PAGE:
Tax Return Cupcakes5.  Cultivate Cracking Records With Cake

Putting your receipts into a spreadsheet or accounting software is data entry.

It can be deeply tedious and I admit this is the one element of my accounts that I procrastinate badly about!  Yes, I do it too.

I get the task done by scheduling procrastination time in my diary and then scheduling Receipts Time With Cake. That’s when me and my receipts and some cake have some personal time together.

Together cake and I transform receipt caterpillars eating their way through my energy (and pooing all over my productivity) into a beautiful spreadsheet butterfly.

[Tweet “Write 5 Ways To Save Time Doing Your Receipts on an index card & put it on your desk”]

Write 5 Ways To Save Time Doing Your Receipts on an index card and put it on your desk.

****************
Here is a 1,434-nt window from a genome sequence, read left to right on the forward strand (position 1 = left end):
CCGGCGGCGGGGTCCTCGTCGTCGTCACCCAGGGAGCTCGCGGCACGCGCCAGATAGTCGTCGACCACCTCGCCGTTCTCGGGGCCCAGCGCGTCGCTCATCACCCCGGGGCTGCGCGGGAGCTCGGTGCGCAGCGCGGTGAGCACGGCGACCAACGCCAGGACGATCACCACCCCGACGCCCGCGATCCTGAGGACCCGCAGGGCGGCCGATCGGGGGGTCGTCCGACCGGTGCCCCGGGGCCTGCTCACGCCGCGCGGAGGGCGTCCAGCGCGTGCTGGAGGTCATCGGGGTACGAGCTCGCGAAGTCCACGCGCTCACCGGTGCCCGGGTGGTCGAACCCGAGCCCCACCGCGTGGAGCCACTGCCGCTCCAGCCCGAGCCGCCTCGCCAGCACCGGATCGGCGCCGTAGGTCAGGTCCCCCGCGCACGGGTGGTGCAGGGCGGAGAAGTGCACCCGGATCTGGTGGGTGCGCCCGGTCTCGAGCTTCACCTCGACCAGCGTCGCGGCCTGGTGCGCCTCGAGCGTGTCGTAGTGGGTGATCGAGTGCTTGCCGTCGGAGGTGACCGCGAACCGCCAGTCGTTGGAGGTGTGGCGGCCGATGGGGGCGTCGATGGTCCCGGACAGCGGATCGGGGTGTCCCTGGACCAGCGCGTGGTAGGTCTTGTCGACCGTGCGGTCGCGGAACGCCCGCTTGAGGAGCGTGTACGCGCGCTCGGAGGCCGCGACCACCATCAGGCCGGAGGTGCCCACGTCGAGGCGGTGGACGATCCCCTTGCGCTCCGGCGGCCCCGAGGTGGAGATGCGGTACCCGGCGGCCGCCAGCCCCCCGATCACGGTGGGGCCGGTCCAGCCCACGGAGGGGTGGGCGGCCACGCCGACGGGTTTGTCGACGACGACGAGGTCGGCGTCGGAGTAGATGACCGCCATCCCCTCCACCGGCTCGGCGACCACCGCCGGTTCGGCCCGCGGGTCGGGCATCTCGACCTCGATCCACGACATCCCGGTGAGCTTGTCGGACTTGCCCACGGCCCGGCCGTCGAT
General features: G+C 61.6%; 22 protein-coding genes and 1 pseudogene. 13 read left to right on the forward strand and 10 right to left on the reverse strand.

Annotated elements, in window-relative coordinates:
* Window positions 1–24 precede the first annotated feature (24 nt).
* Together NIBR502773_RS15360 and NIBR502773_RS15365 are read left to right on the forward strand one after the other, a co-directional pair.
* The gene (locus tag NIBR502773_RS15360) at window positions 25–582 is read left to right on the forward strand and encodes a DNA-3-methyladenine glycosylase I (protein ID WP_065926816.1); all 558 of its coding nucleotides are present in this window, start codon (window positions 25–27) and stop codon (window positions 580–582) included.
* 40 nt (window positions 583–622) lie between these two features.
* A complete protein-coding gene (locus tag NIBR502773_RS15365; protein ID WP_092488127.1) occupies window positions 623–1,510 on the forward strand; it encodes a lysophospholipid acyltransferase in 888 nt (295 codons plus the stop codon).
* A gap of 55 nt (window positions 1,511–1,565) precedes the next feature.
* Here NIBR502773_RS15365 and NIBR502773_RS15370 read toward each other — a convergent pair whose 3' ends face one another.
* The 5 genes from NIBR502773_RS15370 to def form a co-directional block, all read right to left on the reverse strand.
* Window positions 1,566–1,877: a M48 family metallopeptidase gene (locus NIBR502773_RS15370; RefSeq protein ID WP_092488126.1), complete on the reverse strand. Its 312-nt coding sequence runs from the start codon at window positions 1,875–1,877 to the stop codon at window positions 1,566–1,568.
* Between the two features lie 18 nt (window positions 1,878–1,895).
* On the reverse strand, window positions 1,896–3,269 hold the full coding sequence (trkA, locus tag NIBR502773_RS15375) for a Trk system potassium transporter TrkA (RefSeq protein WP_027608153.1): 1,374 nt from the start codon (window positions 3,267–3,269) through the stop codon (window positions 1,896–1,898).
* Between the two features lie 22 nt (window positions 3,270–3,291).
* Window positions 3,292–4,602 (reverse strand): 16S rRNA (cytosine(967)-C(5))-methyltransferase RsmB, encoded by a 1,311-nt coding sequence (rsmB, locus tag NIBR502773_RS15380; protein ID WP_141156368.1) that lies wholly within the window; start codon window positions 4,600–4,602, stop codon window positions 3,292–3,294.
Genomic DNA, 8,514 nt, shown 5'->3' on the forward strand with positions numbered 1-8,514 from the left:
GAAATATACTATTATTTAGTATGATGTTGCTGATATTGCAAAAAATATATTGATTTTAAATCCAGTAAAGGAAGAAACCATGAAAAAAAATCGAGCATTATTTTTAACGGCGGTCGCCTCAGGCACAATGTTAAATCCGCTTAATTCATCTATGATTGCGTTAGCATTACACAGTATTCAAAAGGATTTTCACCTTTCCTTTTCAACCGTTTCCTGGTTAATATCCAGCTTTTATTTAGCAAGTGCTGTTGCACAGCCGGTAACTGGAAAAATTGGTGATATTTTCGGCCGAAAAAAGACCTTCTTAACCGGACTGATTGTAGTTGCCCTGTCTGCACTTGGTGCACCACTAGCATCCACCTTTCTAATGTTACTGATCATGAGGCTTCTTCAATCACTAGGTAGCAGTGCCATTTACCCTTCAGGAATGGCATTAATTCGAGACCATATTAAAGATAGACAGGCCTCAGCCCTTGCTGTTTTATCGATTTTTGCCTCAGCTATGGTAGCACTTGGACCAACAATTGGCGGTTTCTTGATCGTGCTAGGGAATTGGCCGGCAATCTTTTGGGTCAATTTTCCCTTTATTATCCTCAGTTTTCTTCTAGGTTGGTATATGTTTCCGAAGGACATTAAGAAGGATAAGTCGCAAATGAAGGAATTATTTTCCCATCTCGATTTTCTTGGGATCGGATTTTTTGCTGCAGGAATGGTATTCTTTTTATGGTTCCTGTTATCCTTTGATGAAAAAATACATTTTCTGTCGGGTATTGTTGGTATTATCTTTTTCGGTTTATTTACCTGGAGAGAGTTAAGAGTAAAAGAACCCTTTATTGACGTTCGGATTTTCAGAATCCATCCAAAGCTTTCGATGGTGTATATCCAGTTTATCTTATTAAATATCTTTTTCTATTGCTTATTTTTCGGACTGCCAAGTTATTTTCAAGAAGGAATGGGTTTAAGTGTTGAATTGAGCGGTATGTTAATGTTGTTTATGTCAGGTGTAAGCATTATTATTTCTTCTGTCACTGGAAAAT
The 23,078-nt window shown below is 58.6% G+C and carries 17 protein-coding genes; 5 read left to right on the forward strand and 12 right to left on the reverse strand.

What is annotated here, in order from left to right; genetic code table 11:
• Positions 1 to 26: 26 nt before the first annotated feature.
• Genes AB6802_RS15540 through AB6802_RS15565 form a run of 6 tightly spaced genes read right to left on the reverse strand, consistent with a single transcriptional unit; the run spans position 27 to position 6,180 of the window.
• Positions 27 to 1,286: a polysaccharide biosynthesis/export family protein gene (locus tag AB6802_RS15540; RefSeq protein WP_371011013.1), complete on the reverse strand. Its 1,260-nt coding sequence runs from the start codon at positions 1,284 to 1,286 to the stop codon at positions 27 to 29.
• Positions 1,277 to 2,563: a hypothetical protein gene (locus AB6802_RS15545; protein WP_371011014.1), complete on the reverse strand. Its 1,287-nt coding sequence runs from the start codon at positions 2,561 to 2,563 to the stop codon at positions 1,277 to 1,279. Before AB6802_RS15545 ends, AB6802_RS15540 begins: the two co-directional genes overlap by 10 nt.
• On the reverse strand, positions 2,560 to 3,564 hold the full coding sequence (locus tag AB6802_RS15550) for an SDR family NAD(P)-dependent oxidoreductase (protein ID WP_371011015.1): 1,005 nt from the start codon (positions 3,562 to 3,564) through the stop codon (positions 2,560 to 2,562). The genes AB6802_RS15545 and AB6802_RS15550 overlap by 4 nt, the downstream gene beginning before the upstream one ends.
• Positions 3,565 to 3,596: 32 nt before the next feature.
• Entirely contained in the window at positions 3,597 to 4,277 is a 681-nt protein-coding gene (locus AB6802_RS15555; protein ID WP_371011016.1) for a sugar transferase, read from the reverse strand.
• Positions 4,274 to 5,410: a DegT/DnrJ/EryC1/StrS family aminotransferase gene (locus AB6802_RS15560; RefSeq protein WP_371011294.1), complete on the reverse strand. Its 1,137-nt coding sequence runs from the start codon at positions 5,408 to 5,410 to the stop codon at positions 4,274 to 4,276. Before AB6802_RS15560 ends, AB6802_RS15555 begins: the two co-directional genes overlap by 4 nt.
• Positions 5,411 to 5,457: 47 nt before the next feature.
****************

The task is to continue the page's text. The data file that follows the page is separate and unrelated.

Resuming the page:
Add a doodle of a piece of cake or a glass of wine to remind you why you’re doing this (and cause you need to, and it gives you the opportunity to make kick ass spending decisions).

 

Email me if you’d like to explore creating a record-keeping system that works and how you can personalise saving time doing receipts and get a kick ass work financial work flow going.

 

How do you save time doing your receipts?

 

Update with what’s happening with me:

We’re all well and moving on after my father in law’s death in August and dealing with all the things that need to happen after a bereavement.

I spoke at CEO Mums this month and founder and business coach Nicola spoke about quality of life. It was well timed for me and I’ll be taking time for the worksheets she shared to clarify my desires and goals for myself and my business. I was really happy that I was an 8 out of 10 when she asked the group what our quality of life is. I couldn’t have been that clear a few months ago, I was too stressed. I will continue to take more time for myself and less time for ‘busy’ work from now on. Busy work, you know the things you do that don’t get you anywhere and you do because you must be doing something?